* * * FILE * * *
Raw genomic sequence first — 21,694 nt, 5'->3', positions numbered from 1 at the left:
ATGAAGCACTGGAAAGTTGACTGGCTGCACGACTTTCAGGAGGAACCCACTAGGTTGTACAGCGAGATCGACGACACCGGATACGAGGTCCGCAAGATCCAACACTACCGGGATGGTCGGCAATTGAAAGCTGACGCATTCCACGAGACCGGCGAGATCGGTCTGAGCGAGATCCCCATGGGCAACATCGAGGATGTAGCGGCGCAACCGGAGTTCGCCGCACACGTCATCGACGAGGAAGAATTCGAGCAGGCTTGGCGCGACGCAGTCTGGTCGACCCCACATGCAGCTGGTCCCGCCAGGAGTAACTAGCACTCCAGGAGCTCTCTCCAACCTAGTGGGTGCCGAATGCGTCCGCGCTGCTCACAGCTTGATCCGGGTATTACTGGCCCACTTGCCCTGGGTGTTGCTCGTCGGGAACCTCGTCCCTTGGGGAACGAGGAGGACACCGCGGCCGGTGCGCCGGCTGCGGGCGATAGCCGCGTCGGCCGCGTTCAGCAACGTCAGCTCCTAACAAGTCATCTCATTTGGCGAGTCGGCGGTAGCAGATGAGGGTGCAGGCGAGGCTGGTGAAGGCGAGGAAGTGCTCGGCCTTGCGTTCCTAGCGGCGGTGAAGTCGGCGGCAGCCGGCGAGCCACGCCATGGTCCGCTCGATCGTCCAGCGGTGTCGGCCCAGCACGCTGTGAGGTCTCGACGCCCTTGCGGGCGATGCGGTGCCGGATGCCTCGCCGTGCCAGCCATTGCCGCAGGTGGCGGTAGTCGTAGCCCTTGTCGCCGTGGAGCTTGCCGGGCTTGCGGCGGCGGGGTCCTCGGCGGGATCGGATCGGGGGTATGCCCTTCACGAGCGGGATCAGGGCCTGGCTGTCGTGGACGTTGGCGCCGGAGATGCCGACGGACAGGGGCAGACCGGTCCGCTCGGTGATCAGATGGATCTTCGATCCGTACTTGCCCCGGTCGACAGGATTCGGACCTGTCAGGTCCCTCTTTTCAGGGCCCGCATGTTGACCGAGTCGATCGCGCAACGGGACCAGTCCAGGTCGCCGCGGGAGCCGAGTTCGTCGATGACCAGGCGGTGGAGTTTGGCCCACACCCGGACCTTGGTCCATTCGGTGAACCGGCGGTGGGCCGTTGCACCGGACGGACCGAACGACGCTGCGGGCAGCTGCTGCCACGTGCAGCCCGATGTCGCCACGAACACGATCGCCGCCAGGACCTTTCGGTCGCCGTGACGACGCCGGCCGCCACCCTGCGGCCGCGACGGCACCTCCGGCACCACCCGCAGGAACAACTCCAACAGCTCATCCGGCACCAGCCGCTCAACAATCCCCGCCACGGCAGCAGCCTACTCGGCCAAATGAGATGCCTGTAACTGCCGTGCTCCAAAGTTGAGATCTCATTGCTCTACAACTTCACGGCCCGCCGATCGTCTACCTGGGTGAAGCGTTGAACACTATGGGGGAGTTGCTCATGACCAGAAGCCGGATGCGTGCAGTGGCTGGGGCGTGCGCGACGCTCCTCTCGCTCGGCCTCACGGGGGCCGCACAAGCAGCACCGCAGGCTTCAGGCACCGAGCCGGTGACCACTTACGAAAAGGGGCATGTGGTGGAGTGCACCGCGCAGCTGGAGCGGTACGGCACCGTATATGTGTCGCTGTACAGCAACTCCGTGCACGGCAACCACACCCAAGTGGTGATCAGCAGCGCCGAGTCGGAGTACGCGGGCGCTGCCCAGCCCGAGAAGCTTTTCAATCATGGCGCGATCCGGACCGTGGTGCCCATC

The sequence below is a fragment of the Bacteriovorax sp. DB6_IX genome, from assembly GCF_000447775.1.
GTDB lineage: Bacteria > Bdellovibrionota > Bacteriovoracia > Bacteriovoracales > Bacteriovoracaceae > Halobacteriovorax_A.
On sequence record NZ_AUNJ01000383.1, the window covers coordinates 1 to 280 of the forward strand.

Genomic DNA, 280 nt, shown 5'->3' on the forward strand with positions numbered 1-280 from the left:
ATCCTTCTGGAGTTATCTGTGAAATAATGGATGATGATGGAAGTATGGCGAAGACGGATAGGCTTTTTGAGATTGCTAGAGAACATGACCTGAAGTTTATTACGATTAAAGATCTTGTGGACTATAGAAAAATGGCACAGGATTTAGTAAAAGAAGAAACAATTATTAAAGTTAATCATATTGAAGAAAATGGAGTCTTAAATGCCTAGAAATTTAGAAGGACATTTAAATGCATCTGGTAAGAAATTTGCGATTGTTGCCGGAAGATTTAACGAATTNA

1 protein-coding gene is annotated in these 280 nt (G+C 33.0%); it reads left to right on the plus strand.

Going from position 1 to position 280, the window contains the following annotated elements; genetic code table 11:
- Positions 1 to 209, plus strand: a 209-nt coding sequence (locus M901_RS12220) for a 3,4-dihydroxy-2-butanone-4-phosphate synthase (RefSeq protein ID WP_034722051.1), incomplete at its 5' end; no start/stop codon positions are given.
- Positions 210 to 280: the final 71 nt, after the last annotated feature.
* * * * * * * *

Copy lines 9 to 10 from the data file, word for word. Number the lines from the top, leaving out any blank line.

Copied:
Going from position 1 to position 280, the window contains the following annotated elements; genetic code table 11:
- Positions 1 to 209, plus strand: a 209-nt coding sequence (locus M901_RS12220) for a 3,4-dihydroxy-2-butanone-4-phosphate synthase (RefSeq protein ID WP_034722051.1), incomplete at its 5' end; no start/stop codon positions are given.